“Responsible AI should be seen as a potential source of competitive advantage,” concludes a report by The Economist Intelligence Unit (EIU) on the business case for responsible AI. “Firms that shift their AI development process to align with more responsible practices are likely to see reduced medium- and long-term downside risks associated with challenges such as dealing with a data breach. However, this study shows that the benefits of responsible AI actually extend far beyond risk management…Among EIU executive survey respondents, 90 percent agree that the potential long-term benefits and cost savings associated with implementing responsible AI far outweigh the initial costs.”
The Business Case for Responsible AI
They cite several reasons. First, it helps companies attract and retain top talent. For instance, following the 2018 Facebook-Cambridge Analytica scandal, only 35 percent to 55 percent of graduates from top US universities were accepting full-time positions at Facebook by May 2019, down from 85 percent just six months earlier.
Second, it’s good for brand image and customer engagement. A Capgemini market research report found that 55 percent of surveyed consumers would purchase more products if a company’s AI was perceived to be ethical, while 34 percent would stop interacting with a company altogether if its AI interactions resulted in ethical issues.
Third, responsible tech companies see increased pricing power. A Nielson report found that 66 percent of consumers are willing to pay more for sustainable, socially responsible, and ethically designed goods. This holds just as true for digital applications as it does for fair trade coffee.
Lastly, these practices lead to enhanced product quality and broadening revenue streams. When companies build technologies with less bias and greater protections, they attract and retain more users.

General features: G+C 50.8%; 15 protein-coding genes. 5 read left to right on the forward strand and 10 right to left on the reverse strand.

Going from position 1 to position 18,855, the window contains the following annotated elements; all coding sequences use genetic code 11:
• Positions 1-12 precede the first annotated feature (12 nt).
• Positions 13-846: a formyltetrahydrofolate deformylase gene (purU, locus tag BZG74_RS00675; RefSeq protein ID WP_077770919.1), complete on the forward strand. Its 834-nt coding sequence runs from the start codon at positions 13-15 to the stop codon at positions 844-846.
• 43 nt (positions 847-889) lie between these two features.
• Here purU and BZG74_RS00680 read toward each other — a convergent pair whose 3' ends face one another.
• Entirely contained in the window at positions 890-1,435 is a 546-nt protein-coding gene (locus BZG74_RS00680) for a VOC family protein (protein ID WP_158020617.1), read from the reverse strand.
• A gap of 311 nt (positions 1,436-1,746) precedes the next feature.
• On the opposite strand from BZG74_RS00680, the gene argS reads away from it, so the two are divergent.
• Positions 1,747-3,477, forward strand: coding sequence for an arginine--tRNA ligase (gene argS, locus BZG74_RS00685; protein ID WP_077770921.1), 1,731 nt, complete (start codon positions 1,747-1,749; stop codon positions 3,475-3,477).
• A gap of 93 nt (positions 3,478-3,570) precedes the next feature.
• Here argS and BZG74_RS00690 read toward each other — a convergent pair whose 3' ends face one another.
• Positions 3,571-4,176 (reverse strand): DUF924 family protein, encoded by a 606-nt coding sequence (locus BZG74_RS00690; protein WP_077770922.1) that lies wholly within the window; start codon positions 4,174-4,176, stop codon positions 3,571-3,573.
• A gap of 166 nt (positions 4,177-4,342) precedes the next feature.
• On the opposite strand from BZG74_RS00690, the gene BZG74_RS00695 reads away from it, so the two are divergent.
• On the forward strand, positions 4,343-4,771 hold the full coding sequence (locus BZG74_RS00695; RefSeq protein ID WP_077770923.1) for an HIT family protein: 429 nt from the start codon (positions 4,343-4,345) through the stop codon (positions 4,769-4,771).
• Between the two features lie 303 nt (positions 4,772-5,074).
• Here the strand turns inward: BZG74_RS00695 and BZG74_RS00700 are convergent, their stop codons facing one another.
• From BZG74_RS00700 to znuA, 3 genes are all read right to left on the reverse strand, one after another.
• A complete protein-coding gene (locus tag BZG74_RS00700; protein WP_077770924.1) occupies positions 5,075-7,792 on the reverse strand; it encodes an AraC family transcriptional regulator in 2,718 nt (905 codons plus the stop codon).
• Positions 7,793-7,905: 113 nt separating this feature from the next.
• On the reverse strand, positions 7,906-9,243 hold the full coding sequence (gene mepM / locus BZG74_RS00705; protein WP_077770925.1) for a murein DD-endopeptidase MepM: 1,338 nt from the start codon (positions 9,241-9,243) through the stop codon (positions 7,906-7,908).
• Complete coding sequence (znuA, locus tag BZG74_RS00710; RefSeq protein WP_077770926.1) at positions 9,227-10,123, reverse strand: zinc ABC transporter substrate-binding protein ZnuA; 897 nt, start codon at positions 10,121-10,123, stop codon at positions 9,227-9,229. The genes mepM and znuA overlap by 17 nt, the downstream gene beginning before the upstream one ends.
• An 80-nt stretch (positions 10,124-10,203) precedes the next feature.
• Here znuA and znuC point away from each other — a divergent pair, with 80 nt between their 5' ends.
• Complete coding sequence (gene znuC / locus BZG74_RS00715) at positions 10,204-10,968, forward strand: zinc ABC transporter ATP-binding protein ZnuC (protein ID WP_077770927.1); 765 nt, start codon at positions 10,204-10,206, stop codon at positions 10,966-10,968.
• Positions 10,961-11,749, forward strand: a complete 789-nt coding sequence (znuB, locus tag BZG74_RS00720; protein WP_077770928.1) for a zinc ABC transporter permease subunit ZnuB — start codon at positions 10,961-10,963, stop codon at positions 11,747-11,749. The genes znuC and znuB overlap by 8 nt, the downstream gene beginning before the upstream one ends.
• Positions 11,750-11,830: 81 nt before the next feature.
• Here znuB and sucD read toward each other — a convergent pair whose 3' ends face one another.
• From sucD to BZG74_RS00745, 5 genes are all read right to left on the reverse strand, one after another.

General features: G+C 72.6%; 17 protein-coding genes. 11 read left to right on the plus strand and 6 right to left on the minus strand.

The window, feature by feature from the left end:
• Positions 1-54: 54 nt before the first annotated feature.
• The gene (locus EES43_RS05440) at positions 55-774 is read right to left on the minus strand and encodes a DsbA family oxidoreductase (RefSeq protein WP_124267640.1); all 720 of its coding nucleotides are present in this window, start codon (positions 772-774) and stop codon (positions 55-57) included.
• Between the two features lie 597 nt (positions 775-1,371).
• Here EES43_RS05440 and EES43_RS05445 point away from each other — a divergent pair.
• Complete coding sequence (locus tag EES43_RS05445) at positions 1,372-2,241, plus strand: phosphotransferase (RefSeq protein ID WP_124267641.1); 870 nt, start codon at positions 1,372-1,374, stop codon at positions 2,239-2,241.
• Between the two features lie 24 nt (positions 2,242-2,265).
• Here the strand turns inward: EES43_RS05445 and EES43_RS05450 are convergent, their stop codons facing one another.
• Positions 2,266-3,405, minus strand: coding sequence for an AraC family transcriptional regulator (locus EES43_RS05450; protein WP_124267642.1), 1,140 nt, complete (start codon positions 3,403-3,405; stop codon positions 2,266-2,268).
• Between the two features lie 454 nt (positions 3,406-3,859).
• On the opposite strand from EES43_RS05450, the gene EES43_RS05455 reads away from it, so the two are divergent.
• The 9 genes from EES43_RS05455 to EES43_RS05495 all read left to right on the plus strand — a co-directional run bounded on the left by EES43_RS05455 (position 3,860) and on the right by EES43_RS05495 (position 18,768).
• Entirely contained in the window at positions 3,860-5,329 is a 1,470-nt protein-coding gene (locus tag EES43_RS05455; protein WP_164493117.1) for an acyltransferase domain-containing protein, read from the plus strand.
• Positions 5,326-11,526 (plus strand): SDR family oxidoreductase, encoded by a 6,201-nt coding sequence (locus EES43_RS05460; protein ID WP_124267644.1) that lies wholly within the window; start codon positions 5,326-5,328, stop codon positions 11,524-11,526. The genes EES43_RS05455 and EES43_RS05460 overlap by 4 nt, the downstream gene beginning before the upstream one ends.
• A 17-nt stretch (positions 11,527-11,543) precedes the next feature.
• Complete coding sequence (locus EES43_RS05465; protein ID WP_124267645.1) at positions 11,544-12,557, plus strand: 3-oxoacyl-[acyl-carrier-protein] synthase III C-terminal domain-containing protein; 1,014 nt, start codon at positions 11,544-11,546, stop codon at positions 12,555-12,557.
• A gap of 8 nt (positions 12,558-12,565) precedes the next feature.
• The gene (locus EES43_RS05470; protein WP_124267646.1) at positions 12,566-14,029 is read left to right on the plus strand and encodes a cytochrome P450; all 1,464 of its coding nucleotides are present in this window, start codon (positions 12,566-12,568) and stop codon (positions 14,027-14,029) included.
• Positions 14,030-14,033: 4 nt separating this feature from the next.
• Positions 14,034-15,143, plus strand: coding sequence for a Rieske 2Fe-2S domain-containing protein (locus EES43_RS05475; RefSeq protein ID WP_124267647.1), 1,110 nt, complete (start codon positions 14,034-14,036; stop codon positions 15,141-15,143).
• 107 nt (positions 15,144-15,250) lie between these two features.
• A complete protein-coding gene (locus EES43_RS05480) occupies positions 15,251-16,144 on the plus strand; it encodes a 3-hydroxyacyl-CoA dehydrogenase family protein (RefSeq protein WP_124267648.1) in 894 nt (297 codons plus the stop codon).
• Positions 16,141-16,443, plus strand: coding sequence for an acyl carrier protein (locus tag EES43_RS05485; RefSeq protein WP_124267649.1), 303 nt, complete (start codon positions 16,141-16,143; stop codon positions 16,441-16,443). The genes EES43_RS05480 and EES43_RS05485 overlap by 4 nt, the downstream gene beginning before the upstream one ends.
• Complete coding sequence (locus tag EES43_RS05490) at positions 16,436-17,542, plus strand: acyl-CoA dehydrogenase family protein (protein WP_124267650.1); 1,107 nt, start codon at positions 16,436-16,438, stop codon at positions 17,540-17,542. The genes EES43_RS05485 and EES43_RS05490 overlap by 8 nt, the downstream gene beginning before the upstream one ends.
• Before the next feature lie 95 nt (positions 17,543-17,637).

“The Age of Privacy has arrived,” concludes the Cisco 2021 Data Privacy Benchmark Study. They found that privacy budgets doubled in 2020 to an average of $2.4 million, that the average organization saw an ROI of 1.9 times spending, and that organizations with more mature privacy practices are getting higher business benefits than average.
Conclusion: Responsibility by Design
As these trends continue throughout 2021 and beyond, we expect responsible AI to follow a similar trajectory to cybersecurity. In the early days of networking and software development, few people worried about security. However, as the cost of data breaches became apparent and we saw the effects of cyberattacks on critical infrastructure, the industry shifted.
Cybersecurity budgets ballooned. IT professionals codified their hard-learned lessons into best practices like security by design, the practice of building security into tech from the very beginning rather than trying to bolt it on later.
Artificial intelligence applications like ASR are undergoing a similar reckoning, and that brings us to our final takeaway. We advocate for responsibility by design. That means working diligently to eliminate bias, respecting privacy in data collection and usage, and creating tech that complies with regulations like GDPR and CCPA.
Whether you’re a developer who plans to leverage Rev’s speech-to-text APIs, a CIO working to improve your organization’s privacy posture, or just a concerned citizen like us, we’re looking forward to continuing this conversation with you. Get in touch.